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Old 08-23-2011, 09:55 AM   #1
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The boat that does not back up

Gentlemen:
I have an interesting case for your further appreciation, in fact, a mystery for me.
I friend of mine bought and used steel 48 fishing trawler. The boat is 18 years old and it has been trolling for shrimp. My friend turn it into a recreational boat, kept the tanks intact, changed the engine from a CAT to a Cummins, new furniture, same prop, nothing new or fancy that could eventually change the balance. As a matter of fact the boat sits leveled on the water with of a load. This past weekend, we took it for a first trial on sea. The boat went on the water last Wednesday afternoon and tied-up on a mooring until Saturday when we decided to sail with it. Here is the problem:
THE BOAT DOES NOT BACK UP IN A STRAIGHT LINE. She goes either side depending on wind or current. In a calm flat water day, which was Sunday, when in reverse, she went one side and then the other for no reason. The rudder is always at 0 degrees. I have never seen such thing! The boat was pulled out yesterday to a dry dock and nothing was detected. The rudder is perfectly aligned with the prop shat and the prop is the same as always has been. We dont know if this problem was already there on the previous 18 years as the boat was bought in a auction. The boat has no bow thruster; you can imagine the nightmare that will be to fit her in a pier slot.
Any ideas?
*
Thanks in advance
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Old 08-23-2011, 10:10 AM   #2
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The boat that does not back up

Virtually all single engine boats will not back straight because of prop-walk. Depending on the direction the prop turns in reverse (clockwise for a right-handed prop or counterclockwise for a left-handed prop), the stern will be moved sideways one way or the other by the prop walk. A right-hand prop will move the stern to starboard in reverse, a left-hand prop will move the stern to port in reverse. There is no cure--- it's the nature of the beast. Competent operators of single-engine boats quickly learn which direction the stern goes when the boat is reversed and they'll use this trait to their advantage while maneuvering or docking.

Other factors like current and wind can also affect the direction the stern swings when backing up.* They may reinforce the prop walk or they may counter or even overpower it.


-- Edited by Marin on Tuesday 23rd of August 2011 10:12:12 AM
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Old 08-23-2011, 10:24 AM   #3
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RE: The boat that does not back up

What you describe is a typical single engine trawler. The effects in reverse are prop walk. The tecnique used to back up in to your slip is called back and fill. How was it going forward at slow speed? Most people with single engines do not back into slips. Easy enough to do but takes to much time. Take the boat to a open spot and just play with it.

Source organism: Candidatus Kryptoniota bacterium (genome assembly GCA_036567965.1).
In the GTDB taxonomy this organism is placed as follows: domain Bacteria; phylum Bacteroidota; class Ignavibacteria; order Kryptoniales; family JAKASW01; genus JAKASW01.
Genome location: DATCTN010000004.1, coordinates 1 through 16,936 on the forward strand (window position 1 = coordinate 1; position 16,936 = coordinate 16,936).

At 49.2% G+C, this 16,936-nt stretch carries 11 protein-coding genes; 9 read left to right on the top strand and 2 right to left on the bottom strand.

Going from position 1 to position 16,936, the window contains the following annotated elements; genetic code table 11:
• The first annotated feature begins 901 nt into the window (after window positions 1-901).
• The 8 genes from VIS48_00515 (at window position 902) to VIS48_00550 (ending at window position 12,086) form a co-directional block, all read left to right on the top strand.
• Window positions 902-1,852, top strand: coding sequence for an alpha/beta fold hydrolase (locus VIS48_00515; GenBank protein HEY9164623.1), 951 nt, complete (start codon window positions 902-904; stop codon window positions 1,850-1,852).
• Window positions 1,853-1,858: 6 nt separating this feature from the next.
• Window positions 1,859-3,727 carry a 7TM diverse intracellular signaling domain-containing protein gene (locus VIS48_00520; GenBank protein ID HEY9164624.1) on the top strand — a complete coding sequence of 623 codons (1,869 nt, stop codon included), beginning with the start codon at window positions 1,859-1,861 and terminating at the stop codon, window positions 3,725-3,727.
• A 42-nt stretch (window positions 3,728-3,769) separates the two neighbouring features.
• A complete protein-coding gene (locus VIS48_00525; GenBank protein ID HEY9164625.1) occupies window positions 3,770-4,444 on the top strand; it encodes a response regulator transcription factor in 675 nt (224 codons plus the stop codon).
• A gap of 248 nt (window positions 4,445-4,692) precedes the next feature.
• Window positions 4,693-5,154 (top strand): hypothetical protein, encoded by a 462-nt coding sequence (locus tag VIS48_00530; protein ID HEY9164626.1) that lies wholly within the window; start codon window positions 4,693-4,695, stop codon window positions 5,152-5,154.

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Old 08-23-2011, 10:26 AM   #4
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RE: The boat that does not back up

Quote:
Vyndance wrote:
Most people with single engines do not back into slips.
*Wait... WHAT? :-D
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Old 08-23-2011, 10:36 AM   #5
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RE: The boat that does not back up

*Most people with single engines do not back into slips.

That simply is not true assuming you are not including sailboats. I can back single into a slip better than most twin engine guys. That's not brag, it's just the result of lots of practise. You just need to understand exactly what your particular boat does in reverse, then plan accordingly.

*
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Old 08-23-2011, 10:42 AM   #6
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RE: The boat that does not back up

If you figure out how to get a single screw boat to back up in reverse patent it ASAP b/c you will make a ton of $$$.
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Old 08-23-2011, 10:44 AM   #7
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RE: The boat that does not back up

I always backed in with no problems at all. It was hard to get off the tug bow in.
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Old 08-23-2011, 10:48 AM   #8
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RE: The boat that does not back up

No doubt a single screw can be backed into a slip but the question is can you get a single screw to go any distance in a straight line while reversing?
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Old 08-23-2011, 11:10 AM   #9
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The boat that does not back up

Quote:
Woodsong wrote:
If you figure out how to get a single screw boat to back up in reverse patent it ASAP b/c you will make a ton of $$$.